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Update of the Texaco mortality study 1947-93: Part I. Analysis of overall patterns of mortality among refining, research, and petrochemical workers.
  1. B J Divine,
  2. C M Hartman,
  3. J K Wendt
  1. Texaco, Houston, TX 77251, USA.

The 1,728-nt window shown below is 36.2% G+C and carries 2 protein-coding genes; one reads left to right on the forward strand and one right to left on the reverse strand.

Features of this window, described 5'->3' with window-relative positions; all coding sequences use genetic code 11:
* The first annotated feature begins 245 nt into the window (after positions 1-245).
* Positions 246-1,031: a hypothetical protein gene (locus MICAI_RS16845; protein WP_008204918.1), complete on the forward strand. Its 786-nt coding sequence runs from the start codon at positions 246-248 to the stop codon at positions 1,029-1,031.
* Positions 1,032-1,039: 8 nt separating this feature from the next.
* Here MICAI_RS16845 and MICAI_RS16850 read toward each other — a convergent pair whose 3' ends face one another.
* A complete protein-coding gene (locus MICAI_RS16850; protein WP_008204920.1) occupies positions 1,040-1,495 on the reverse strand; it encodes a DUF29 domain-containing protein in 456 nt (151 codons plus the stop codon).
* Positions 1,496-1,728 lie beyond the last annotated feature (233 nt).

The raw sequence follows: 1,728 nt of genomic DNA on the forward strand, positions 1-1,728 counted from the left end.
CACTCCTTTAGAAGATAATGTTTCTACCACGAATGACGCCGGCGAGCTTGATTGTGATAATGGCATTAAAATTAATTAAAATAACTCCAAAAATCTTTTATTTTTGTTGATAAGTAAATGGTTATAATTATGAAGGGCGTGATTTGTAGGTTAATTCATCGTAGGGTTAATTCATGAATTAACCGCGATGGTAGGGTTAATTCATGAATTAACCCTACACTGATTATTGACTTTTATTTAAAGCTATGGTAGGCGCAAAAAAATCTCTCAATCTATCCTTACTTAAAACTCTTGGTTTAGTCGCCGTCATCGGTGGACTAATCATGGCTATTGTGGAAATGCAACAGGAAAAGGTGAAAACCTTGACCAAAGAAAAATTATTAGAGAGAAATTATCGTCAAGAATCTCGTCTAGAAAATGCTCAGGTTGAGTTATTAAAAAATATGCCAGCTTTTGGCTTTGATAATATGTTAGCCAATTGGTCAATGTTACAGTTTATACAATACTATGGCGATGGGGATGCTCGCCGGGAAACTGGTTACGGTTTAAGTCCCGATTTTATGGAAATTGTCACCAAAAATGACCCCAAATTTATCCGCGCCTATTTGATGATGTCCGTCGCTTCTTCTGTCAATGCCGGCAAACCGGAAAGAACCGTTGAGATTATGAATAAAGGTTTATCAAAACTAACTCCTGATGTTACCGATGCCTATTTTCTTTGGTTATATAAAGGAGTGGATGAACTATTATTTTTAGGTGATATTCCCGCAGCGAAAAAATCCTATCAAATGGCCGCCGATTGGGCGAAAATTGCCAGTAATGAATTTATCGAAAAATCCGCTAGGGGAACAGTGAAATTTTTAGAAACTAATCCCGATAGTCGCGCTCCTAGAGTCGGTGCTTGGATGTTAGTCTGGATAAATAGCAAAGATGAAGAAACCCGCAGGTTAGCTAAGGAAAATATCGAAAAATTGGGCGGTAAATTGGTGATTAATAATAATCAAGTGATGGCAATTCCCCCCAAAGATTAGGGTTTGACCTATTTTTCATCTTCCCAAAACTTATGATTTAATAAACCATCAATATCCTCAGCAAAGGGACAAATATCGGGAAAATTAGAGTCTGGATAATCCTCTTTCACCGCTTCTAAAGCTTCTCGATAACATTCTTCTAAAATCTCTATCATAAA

OBJECTIVE: To update information on the workers of the Texaco mortality study to determine if the patterns of mortality have changed with 16 additional years of follow up. SUBJECTS AND METHODS: All workers were employed for > or = 5 years at company refineries, petrochemical plants, and research laboratories from 1947-93. The cohort now consists of 28,480 employees with an average of > or = 20 years of follow up. RESULTS: The overall mortality, and most cause specific mortalities were lower than or similar to those for the general population of the United States. For white men (86% of the cohort), there were 8873 observed deaths and 11,181 expected resulting in a significantly lower standardised mortality ratio (SMR) of 79. There were significant deficits for all the leading causes of death in the United States including all cancers, cancer of the lung, stroke, heart disease, respiratory disease, and accidents. Slightly increased mortality was found for cancer of the pancreas, cancer of the brain and central nervous system, leukaemia, and cancer of other lymphatic tissue. For cancer of the bone, the SMR was 162 (95% confidence interval (95% CI) 86 to 278), and for benign and unspecified neoplasms, it was 152 (95% CI 109 to 206). Overall mortality patterns for non-white men and women were similar to those for white men. Mortality patterns for white men were also examined by duration of employment, time first employed, location, and by job and process unit. There were significantly increased SMRs for brain cancer for those people employed as laboratory workers and on units with motor oil and for cancer of other lymphatic tissue for people employed on the fluid catalytic cracking unit. CONCLUSIONS: The results of the updated study showed a favourable mortality experience for employees in the Texaco mortality study compared with the United States population. There were a few increases found consistently including, but not limited to, brain cancer and cancer of other lymphatic tissue. These increases led to additional analyses that will be discussed in the accompanying paper.

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